People often ask me how I got started in commercial real estate, and I tell them that it was a conscious decision for me. Most people who begin investing in real estate start off with single family residential properties because that is what they are most comfortable with. They tell themselves, “All I need to do is a couple of deals a month. I'll make myself five or ten thousand dollars, then at the end of a very few months most of my problems will be taken care of.”
They do not really understand everything that is involved in getting these properties going. They think they are going to be making big money, but before long, oftentimes they end up with a lot of problems and a lot of headaches. They might have traded in their job for a perceived higher paying job, but find that it is really taking a toll on their lives.
If you belong to a real estate investment group, take a look around you. Look at the people who have done twenty-five to fifty houses or more. Are they living the life of their dreams? More importantly, are they living the life of your dreams? They may be better off than you are now, but is this really what you want to work towards? I know so many people who have a large portfolio of properties but really haven't achieved the type of freedom, success, and wealth that they truly desire.
How can you change this? In my opinion, the answer is commercial real estate. When I decided to start investing in real estate, I stopped and took a look around. I realized that the people who were making the big money in real estate were the people who owned buildings not houses. People who owned the large apartment buildings, the large office buildings, the large warehouse and industrial space – those are the ones who really seemed to be living a lifestyle that I wanted.
They didn't have to be there tending to their properties; they had property managers who took care of that for them. Yet, they were the ones spending the checks, catching planes to exotic locations and destinations, and living the lifestyle that I desired so much. After looking at this for quite a while, I decided that there must be a way of getting this done. They couldn't have been much smarter, have learned much more, or have had access to more resources then I could.
Even though I didn't know how immediately, I knew I could figure out a way to do it. I sat down and took the time to learn how to invest in commercial real estate, which is what I would recommend that you do. I studied and figured out exactly what it would take, and as I learned, commercial real estate became less and less of a mystery to me.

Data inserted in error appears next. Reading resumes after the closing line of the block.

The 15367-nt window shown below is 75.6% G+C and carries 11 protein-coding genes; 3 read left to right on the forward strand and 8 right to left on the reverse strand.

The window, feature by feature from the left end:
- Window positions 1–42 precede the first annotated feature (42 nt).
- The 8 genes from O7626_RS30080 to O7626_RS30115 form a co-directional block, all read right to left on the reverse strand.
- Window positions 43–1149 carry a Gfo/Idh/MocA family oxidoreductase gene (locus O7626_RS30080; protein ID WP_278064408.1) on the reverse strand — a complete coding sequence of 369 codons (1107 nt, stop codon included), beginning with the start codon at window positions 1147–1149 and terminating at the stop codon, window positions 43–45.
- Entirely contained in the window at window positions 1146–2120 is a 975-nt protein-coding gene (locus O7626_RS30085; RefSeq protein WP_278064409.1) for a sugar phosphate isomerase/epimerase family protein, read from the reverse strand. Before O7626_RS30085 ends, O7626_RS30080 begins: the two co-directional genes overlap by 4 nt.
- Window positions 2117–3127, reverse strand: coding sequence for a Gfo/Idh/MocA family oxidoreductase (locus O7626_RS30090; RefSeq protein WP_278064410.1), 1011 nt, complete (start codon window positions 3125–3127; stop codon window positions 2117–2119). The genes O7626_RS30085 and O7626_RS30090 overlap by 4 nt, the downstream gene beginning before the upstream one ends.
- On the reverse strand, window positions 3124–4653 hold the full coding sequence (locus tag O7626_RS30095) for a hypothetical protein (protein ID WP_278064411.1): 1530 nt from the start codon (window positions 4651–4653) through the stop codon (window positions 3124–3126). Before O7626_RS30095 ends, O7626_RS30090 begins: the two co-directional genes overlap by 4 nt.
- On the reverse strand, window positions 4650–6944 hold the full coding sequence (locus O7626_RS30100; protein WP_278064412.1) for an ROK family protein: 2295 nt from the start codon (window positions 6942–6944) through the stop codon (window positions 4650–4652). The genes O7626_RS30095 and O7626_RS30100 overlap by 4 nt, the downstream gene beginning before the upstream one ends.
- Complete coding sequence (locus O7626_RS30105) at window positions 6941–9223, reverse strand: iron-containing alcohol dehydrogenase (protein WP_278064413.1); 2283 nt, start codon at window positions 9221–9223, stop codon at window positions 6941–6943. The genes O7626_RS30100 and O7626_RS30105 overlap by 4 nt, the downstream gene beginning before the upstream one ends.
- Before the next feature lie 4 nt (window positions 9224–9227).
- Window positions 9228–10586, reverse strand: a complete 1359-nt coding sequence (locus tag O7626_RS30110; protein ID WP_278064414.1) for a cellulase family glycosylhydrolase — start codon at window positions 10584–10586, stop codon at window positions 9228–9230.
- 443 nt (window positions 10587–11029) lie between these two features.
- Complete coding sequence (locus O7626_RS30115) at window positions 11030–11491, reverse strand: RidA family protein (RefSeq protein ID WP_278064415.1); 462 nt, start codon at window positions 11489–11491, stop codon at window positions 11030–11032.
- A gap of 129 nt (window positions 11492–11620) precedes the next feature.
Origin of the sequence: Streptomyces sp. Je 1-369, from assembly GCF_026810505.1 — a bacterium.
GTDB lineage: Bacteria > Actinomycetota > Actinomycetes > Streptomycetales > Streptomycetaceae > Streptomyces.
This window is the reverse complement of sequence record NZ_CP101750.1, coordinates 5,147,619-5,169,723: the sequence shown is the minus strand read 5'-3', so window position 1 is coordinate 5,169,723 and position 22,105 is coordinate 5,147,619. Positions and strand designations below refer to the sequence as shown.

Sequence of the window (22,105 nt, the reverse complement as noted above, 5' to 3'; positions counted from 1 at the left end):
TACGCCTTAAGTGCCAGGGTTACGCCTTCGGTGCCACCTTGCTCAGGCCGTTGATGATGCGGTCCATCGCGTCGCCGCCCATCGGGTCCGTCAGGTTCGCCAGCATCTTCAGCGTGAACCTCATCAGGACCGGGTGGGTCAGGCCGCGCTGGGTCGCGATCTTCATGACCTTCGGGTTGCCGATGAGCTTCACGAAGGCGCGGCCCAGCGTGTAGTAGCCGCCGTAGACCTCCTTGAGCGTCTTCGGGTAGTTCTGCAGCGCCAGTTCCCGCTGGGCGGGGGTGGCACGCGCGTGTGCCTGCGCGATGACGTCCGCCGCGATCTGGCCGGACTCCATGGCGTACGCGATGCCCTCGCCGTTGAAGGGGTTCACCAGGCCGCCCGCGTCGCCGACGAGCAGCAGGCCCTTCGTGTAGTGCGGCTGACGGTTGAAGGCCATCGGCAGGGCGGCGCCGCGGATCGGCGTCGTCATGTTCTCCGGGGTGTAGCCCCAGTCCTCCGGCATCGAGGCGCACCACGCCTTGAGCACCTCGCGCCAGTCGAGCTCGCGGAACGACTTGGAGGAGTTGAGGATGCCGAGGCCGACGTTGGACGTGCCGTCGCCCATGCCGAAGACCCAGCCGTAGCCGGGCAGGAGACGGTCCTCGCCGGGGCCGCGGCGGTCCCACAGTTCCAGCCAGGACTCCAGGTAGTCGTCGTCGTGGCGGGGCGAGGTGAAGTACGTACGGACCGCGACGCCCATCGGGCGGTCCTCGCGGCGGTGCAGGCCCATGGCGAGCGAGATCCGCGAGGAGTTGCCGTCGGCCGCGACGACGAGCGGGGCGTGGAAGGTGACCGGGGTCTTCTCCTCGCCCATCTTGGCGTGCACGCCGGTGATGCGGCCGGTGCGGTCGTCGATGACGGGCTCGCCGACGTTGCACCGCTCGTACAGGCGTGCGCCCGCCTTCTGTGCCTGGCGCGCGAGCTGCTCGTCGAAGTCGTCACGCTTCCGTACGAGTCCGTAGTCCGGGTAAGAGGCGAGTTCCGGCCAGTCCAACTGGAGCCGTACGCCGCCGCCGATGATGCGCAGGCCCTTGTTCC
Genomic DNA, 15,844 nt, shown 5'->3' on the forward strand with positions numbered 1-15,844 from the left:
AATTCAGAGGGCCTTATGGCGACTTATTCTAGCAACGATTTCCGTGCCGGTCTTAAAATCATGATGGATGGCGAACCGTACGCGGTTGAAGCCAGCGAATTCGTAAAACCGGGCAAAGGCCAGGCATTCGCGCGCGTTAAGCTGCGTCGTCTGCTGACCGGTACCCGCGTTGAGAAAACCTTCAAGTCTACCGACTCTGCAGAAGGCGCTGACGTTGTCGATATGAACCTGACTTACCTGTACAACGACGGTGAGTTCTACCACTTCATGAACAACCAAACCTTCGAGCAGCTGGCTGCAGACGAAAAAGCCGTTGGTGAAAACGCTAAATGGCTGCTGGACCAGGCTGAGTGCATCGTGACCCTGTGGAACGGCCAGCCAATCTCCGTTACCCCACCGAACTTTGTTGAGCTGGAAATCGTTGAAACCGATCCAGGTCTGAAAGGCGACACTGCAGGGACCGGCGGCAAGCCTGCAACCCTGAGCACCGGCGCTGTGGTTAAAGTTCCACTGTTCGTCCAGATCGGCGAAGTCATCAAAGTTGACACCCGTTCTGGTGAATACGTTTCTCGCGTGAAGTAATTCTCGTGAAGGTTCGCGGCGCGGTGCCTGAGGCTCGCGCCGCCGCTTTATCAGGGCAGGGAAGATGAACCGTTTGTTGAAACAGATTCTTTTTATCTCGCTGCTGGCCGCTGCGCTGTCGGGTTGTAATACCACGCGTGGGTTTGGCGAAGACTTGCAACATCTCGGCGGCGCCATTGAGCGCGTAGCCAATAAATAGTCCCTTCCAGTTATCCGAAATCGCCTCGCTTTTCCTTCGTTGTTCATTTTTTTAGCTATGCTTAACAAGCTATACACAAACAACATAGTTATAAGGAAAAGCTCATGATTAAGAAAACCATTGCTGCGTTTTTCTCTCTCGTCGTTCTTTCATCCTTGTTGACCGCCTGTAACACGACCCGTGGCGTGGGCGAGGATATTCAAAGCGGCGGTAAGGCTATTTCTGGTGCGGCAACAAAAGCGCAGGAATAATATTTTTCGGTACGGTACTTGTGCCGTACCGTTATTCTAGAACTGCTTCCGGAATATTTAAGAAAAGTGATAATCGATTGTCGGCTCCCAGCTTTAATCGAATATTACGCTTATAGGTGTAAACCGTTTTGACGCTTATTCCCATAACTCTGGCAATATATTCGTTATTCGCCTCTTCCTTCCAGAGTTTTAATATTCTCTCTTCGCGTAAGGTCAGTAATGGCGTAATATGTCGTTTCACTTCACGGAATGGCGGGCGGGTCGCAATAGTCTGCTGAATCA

How can you start? First of all, let's talk about why you would want to do it. What are the benefits of commercial real estate? First of all, one of the biggest benefits is that commercial real estate is valued differently. By “valued differently”, I mean the amount of income that a property produces is directly proportionate to its worth. So if a property produces more income, then it is worth more. It has very little to do with “market comps”.
Second, along the way you are going to get a far greater cash flow. Imagine if you were to buy a $200,000 home. That $200,000 home may rent for somewhere in the neighborhood of $1,500 per month. The underlying mortgage on that home may be somewhere between $1,000 and $1,400 per month. So you end up struggling to gain between $100 and $500 per month in positive cash flow. That's not a very high number for the amount of work you have to put in, and it certainly is not going to get you on the jet set.
Now, let's take a look at a similar investment from a commercial standpoint. That same $200,000 investment may end up yielding you an 8-unit apartment complex, based on $25,000 per unit to acquire the property. Let's say each of those units were two bedrooms, which could rent in most areas of the United States anywhere between $400 and $600 per month. For simplicity's sake, let's use an average of $500 per month.
At $500 per month times eight units, you're bringing in $4,000 per month – more than double the rent that you could expect to get from that same $200,000 single family home. Your underlying mortgage payment would be very similar to what you would expect on a residential property; for this example, let's use $1,400 per month. Your cash flow on this 8-unit apartment building will be $2,600 per month ($4,000 per month income, minus $1,400 mortgage payment). Now that will make a difference in just about anyone's life.
Third, and most essentially, you're now spreading out the risk over eight tenants, as opposed to one. If your single-family home goes vacant, you're on the hook for the entire mortgage. Every penny of that mortgage, all of the maintenance, and everything that goes along with it is now your responsibility. If the house is vacant for two months, you'd better be planning on spending a minimum of $2,800 to cover that mortgage plus miscellaneous expenses including maintenance, utilities, taxes, and insurance.
Potentially, you're looking at a very heavy negative cash flow. On the commercial property, however, if one of your eight units goes vacant at $500 per unit, you're still bringing in $3,500. So you get slightly less positive cash flow but you're certainly not experiencing negative cash flow. Say three units go vacant – you're still covering your mortgage and experiencing positive cash flow.
For the fourth and fifth reasons why to invest in commercial real estate, and how you can get started, see Part 2 of this article. Until then, make sure your “pot of gold” is filled with the real stuff!!